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A Guide to the Mystery and Allure of Victorian Homes

Why were Victorian homes so cramped, dark and creepy? Discover the style popularized during Queen Victoria’s reign, featuring dark interiors and extravagant detail. Join as we explore the story behind the style that inspired modernism and continues to impact design today.

What do you know about Victorian homes? If the Addams Family’s mansion springs to mind, you’re on the right track. Some other Victorian settings you might recognize from popular movies include homes used in Crimson Peak, The Others and The Haunting.

But just why is the Victorian style so dark and mysterious? (The Washington Post even described this interior design style as appearing “haunted”). It turns out that there are a number of reasons why the Victorian architectural and interior design style was so different to the styles that came before or after it, and why it endures as such a staple in dark fantasy shows. 

The main takeaways: The small size of compartmentalized rooms and crammed floor plans which let in very little light, a tendency to heavy decoration, and a love for the foreboding Gothic style of architecture.

Today we’ll take a behind-the-scenes look at the Victorian style. This was a design style so dark and cramped that it inspired a backlash. The result was a “social rebellion” led by architects like Frank Lloyd Wright who imagined more organic ways of designing homes, and led directly to the design movement that we know today as modernism. Let’s begin.

How to understand the Victorian style

Victorian homes became common during the 19th century (1837-1901) and they are named for then reining Queen Victoria, one of the most influential English monarchs of all time. This was the century when the technological advancements of the first industrial revolution first began to impact homes and interiors.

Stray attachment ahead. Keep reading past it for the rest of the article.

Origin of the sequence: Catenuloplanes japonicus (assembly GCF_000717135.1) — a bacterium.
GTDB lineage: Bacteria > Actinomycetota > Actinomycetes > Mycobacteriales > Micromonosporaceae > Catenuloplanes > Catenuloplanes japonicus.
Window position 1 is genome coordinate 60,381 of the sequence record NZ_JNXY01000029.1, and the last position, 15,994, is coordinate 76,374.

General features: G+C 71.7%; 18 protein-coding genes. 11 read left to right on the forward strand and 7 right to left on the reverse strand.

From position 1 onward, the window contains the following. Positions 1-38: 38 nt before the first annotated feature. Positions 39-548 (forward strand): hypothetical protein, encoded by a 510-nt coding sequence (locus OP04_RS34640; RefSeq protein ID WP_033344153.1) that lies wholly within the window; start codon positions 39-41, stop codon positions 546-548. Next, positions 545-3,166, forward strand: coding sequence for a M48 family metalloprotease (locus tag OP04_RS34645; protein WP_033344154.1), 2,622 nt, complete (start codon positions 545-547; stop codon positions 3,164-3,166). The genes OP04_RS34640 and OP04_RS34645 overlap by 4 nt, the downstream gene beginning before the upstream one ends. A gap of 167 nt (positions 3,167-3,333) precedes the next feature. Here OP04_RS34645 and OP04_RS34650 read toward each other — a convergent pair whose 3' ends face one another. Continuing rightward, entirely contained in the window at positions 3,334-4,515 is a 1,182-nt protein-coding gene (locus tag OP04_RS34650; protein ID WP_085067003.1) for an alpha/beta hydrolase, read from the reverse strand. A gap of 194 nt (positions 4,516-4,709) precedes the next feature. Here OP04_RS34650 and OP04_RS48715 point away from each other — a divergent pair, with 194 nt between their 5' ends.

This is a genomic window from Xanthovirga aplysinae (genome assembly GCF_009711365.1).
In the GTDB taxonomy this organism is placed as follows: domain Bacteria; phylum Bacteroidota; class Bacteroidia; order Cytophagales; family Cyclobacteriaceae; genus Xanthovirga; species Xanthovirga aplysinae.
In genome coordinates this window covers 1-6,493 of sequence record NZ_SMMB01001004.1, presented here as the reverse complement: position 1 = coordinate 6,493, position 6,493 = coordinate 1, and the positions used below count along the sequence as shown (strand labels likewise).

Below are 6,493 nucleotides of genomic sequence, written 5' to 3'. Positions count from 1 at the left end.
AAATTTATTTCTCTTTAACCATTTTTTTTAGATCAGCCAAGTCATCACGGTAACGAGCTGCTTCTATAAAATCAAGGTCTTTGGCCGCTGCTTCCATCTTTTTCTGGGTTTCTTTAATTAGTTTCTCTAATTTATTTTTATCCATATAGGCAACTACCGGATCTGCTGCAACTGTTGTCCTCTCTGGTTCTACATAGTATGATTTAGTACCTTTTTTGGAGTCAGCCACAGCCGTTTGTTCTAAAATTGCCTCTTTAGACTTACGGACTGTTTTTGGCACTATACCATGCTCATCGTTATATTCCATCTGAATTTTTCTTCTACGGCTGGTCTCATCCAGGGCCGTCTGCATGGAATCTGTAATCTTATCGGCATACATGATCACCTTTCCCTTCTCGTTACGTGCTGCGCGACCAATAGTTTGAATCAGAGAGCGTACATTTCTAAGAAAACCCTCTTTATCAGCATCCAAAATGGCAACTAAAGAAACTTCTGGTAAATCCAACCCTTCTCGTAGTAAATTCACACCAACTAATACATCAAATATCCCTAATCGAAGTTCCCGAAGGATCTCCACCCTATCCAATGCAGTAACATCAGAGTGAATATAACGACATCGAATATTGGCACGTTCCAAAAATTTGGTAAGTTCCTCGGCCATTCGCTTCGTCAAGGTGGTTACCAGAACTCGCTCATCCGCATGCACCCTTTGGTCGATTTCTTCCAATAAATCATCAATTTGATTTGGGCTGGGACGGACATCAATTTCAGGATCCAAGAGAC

In fact, it could be said that the industrial revolution significantly influenced the evolution and prominence of the Victorian style in architecture and interior design.

In the Victorian Age new manufacturing techniques and materials like cast iron and steel, enabled architects and builders to create larger, more intricate structures with ornate facades and elaborate detailing. Another important factor in the evolution of the Victorian style was the emergence of rapid urbanization. It makes sense: as the Industrial Revolution made way for more people to work in factories, these factory workers in turn needed housing in the city and close to their jobs.

The result of this change in society was a proliferation, or sheer increase in volume, of homes built in the Victorian architectural style. Some of the types of housing developed during this time include terraced houses, row houses, and multi-story buildings. Today we can find many examples of Victorian style homes in the U.S. and Canada, and as far afield as India, South Africa and Australia.

New money vibes

There’s no doubt that homes from the Victorian era were often tailored to accommodate the burgeoning middle class. The major shift in society that occurred at this time fundamentally reshaped the built environment and even the societal norms of the era.

For one thing, there was a big expansion of the middle class, at this time. This emerging wealthy class were what might have been considered “new money” at the time. Many of them had made their fortunes or garnered their disposable income on the heels of the Industrial Revolution’s economic transformations. This was a time of new opportunity, and it in turn fueled aspirations for domestic comfort, luxury, and social status. In essence, Victorian homes and interiors came about as the literal embodiment of these aspirations.

The early evolution of Victorian style

The Victorian style is almost by default dark, cramped and even cluttered. It’s easy to differentiate it from other traditional styles by its many separate and distinct rooms; most of which were very small, with some bedrooms no bigger than closets which fit a bed and nothing else. The Victorian style also features a lot of ornate detailing, which speaks to the desire for average people of the time to have “frills” and fancy things. Ornamentation and decoration is fine, but when done in excess in already cramped rooms, the result can be oppressive.